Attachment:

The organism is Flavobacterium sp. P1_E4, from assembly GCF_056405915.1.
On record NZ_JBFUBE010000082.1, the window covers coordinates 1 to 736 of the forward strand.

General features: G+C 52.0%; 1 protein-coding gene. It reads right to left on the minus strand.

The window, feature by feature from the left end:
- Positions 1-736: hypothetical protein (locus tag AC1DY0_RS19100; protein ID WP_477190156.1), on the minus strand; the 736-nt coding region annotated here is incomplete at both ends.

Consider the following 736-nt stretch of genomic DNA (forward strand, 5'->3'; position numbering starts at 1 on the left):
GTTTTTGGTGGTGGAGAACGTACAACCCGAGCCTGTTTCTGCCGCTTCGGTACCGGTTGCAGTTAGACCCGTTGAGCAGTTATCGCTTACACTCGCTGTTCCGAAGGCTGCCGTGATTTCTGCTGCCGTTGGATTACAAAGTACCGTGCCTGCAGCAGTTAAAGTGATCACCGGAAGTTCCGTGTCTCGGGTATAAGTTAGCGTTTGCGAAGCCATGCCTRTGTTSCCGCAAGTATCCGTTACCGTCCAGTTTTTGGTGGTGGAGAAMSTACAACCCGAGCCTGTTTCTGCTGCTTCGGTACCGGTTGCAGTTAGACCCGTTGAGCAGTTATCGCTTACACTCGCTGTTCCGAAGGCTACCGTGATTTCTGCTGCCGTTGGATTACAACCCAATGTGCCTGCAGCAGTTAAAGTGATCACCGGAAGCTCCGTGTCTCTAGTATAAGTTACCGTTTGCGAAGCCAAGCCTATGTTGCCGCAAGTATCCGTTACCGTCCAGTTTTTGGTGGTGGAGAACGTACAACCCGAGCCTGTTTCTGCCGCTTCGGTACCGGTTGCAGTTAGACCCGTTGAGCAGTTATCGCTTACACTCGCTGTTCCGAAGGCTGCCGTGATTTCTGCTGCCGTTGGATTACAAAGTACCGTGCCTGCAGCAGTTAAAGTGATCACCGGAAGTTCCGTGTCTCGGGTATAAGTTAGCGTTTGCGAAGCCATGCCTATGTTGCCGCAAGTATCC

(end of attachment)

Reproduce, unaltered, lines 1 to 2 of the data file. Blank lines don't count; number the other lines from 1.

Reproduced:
The organism is Flavobacterium sp. P1_E4, from assembly GCF_056405915.1.
On record NZ_JBFUBE010000082.1, the window covers coordinates 1 to 736 of the forward strand.